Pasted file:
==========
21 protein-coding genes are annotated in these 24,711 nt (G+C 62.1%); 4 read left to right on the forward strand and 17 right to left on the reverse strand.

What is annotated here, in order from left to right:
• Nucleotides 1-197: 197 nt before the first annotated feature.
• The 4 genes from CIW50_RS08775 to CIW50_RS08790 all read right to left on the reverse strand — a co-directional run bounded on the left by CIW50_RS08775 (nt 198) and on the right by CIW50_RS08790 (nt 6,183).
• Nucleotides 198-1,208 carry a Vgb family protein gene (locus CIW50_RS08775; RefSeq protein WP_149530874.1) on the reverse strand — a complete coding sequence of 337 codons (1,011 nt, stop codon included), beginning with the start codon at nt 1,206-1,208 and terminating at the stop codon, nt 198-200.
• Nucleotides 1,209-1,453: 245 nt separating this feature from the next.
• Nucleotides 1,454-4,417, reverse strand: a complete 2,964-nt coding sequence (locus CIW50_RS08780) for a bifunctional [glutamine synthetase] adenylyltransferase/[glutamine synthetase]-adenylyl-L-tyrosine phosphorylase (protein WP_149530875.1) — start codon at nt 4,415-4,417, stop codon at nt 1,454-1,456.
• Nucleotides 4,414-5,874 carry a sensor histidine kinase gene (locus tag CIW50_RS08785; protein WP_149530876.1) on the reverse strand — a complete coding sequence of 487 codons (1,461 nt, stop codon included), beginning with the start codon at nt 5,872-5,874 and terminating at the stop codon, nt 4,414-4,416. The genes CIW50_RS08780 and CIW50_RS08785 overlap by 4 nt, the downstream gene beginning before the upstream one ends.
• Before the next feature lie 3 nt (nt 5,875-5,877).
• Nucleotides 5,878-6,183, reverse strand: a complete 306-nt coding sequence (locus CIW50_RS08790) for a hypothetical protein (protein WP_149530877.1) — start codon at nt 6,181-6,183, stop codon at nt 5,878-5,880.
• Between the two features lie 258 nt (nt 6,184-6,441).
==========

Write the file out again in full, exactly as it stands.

21 protein-coding genes are annotated in these 24,711 nt (G+C 62.1%); 4 read left to right on the forward strand and 17 right to left on the reverse strand.

What is annotated here, in order from left to right:
• Nucleotides 1-197: 197 nt before the first annotated feature.
• The 4 genes from CIW50_RS08775 to CIW50_RS08790 all read right to left on the reverse strand — a co-directional run bounded on the left by CIW50_RS08775 (nt 198) and on the right by CIW50_RS08790 (nt 6,183).
• Nucleotides 198-1,208 carry a Vgb family protein gene (locus CIW50_RS08775; RefSeq protein WP_149530874.1) on the reverse strand — a complete coding sequence of 337 codons (1,011 nt, stop codon included), beginning with the start codon at nt 1,206-1,208 and terminating at the stop codon, nt 198-200.
• Nucleotides 1,209-1,453: 245 nt separating this feature from the next.
• Nucleotides 1,454-4,417, reverse strand: a complete 2,964-nt coding sequence (locus CIW50_RS08780) for a bifunctional [glutamine synthetase] adenylyltransferase/[glutamine synthetase]-adenylyl-L-tyrosine phosphorylase (protein WP_149530875.1) — start codon at nt 4,415-4,417, stop codon at nt 1,454-1,456.
• Nucleotides 4,414-5,874 carry a sensor histidine kinase gene (locus tag CIW50_RS08785; protein WP_149530876.1) on the reverse strand — a complete coding sequence of 487 codons (1,461 nt, stop codon included), beginning with the start codon at nt 5,872-5,874 and terminating at the stop codon, nt 4,414-4,416. The genes CIW50_RS08780 and CIW50_RS08785 overlap by 4 nt, the downstream gene beginning before the upstream one ends.
• Before the next feature lie 3 nt (nt 5,875-5,877).
• Nucleotides 5,878-6,183, reverse strand: a complete 306-nt coding sequence (locus CIW50_RS08790) for a hypothetical protein (protein WP_149530877.1) — start codon at nt 6,181-6,183, stop codon at nt 5,878-5,880.
• Between the two features lie 258 nt (nt 6,184-6,441).